Australian bird calls in movie "Congo"

To: David Stewart <>, "birding-aus" <>
Subject: Australian bird calls in movie "Congo"
From: David James <>
Date: Sun, 20 Feb 2000 22:29:23 +1000
G'day Dave,

the only variation in lewin's call that I know is a slow version of the
machinegun call, which is delivered at a similar pace to to Yellow
-spotteds normal call, but without the wheezy petulence and change in pace.
it's a steady paced toc-toc-toc, but I've only heard it go for a few
seconds. Is this the call you mean?

When I wrote the wingspan article on Meliphigas a few years back I
described some "uncommon" calls of Gracful and Yellow-spotted that I new
pretty well from Pajinka, Cape York. early last year I was commenting on
HANZAB identification texts, and my call descriptions had confused David
Eades, partly because I'm not good at describing calls, partly because they
aren't covered well in the usual places (ie field guides). In seeking to
clarify, I relised I hadn't heard these calls in a few years, despite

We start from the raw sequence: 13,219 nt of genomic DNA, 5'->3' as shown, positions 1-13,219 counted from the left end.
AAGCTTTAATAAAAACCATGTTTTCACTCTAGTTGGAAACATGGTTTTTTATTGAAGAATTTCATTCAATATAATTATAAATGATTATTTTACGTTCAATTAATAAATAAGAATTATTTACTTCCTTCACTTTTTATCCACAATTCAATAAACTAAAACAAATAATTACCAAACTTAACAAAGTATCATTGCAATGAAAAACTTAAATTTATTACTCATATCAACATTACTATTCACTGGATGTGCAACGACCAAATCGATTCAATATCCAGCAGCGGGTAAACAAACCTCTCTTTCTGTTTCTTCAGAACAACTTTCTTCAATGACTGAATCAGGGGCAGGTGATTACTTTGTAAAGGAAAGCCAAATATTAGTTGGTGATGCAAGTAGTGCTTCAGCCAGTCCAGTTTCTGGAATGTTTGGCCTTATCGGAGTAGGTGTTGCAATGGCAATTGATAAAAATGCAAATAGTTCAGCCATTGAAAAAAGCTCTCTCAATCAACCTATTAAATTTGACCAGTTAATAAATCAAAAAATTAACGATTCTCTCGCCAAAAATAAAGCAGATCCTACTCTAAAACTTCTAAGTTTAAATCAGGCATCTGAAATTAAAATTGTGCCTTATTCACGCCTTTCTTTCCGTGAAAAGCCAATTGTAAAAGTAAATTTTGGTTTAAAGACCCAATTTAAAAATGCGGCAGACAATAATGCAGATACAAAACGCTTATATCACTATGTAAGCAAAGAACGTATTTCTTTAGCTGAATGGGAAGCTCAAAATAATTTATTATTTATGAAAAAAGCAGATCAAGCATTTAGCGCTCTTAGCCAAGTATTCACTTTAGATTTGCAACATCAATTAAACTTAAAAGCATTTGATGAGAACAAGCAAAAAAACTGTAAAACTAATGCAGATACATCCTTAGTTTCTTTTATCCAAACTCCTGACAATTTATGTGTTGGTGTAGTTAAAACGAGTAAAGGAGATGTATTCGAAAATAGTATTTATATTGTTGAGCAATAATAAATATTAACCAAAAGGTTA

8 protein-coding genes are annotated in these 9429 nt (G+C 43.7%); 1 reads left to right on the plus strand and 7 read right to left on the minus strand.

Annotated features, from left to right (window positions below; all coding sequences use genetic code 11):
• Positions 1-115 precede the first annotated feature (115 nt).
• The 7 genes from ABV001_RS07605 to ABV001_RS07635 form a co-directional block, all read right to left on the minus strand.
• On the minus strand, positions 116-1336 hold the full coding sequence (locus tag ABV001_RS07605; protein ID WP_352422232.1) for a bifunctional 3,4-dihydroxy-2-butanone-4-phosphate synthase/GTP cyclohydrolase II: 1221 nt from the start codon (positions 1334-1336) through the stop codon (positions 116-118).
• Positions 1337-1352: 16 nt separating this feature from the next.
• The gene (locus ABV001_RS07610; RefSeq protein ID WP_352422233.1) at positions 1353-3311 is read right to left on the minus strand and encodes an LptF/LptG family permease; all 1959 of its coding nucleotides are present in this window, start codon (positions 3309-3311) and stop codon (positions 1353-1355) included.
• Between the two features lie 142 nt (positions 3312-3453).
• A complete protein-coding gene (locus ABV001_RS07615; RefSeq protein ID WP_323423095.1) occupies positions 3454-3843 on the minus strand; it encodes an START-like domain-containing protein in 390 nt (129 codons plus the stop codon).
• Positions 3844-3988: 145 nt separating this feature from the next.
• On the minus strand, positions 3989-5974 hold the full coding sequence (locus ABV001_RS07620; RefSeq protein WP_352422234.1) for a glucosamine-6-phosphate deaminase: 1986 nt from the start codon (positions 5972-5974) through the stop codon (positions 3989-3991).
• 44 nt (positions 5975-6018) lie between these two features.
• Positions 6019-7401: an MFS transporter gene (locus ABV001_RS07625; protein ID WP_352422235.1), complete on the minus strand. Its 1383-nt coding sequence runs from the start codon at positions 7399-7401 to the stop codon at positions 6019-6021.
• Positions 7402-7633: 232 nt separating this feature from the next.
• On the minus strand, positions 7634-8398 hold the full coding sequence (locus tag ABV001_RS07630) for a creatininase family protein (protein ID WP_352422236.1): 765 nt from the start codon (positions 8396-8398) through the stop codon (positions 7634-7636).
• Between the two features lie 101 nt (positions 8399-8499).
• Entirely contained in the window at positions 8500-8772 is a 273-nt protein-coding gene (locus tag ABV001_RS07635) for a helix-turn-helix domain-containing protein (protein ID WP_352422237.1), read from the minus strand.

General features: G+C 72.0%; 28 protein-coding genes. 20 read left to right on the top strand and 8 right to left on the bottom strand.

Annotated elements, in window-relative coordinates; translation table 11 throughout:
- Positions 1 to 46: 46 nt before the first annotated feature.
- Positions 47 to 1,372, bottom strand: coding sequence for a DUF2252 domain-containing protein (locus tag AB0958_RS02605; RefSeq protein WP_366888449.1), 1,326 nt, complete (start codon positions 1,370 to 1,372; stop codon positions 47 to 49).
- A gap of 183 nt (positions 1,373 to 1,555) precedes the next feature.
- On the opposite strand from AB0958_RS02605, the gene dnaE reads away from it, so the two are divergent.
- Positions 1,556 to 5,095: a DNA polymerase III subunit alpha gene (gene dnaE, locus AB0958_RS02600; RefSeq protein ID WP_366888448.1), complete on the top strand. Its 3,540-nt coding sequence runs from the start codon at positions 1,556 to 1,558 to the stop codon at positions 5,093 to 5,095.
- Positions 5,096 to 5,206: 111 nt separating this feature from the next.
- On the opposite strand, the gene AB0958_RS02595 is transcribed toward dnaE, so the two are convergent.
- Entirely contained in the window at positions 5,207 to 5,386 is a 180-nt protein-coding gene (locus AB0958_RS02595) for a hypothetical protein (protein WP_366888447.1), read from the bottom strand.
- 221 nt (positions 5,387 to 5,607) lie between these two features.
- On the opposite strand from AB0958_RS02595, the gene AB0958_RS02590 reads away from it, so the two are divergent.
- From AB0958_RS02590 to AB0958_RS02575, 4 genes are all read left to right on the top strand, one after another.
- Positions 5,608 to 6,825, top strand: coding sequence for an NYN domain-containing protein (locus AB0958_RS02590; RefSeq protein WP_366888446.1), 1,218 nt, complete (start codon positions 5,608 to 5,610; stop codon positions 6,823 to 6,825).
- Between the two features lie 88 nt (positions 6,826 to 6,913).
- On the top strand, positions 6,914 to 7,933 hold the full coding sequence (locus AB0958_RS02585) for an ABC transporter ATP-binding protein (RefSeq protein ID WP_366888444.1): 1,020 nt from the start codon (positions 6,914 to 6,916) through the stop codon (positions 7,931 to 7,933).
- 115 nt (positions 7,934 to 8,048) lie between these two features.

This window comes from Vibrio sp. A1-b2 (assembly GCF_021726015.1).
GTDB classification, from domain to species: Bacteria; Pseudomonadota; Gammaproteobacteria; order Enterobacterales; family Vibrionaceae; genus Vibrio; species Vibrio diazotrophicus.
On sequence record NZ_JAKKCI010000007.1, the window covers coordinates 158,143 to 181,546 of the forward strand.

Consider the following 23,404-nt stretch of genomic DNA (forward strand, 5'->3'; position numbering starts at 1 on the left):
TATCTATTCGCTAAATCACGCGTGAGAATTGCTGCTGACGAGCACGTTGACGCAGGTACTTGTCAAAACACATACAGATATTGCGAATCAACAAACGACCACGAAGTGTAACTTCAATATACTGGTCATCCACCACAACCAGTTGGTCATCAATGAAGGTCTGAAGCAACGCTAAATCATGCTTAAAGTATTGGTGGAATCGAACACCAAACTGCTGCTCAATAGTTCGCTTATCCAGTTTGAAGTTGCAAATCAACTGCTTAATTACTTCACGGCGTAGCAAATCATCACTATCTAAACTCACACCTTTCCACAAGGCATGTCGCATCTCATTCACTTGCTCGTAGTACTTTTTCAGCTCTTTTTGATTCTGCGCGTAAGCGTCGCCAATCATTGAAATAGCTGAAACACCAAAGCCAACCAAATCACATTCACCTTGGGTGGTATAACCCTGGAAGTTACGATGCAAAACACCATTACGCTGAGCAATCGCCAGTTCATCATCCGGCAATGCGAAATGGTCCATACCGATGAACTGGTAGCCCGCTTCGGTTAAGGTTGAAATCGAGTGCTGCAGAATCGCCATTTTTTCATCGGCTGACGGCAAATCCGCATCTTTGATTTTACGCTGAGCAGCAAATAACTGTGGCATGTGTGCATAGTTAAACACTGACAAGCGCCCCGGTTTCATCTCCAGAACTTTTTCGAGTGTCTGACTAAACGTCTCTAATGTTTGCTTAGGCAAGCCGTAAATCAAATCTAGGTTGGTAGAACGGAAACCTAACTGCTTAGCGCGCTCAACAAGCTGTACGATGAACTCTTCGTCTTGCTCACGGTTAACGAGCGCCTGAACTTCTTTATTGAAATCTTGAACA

listening a lot in the Wet Tropics. But in December at Iron Range, these
"uncommon" calls were very common. 

This illustrated two points to me:

1) geographical variation in calls is not well described in Australia.
Sure, some species are well known, but how much more is there?

2) most of the verbal descriptions of bird calls (at least pre-HANZAB) come
from a couple of books, a few authors only. 

Anyway, back to your point: what on earth does it mean when a Lewins'
spends an hour monotonousley repeating a call that it otherwise never makes? 

 At 09:49 20/02/00 +1100, David Stewart wrote:

>On a bird matter I heard a Lewins Honeyeater make its' slow "toc" call this
>morning almost continuously from 0640 - 0727. 
David James
PO BOX 5225
Townsville Mail Centre,
Qld 4810, Australia

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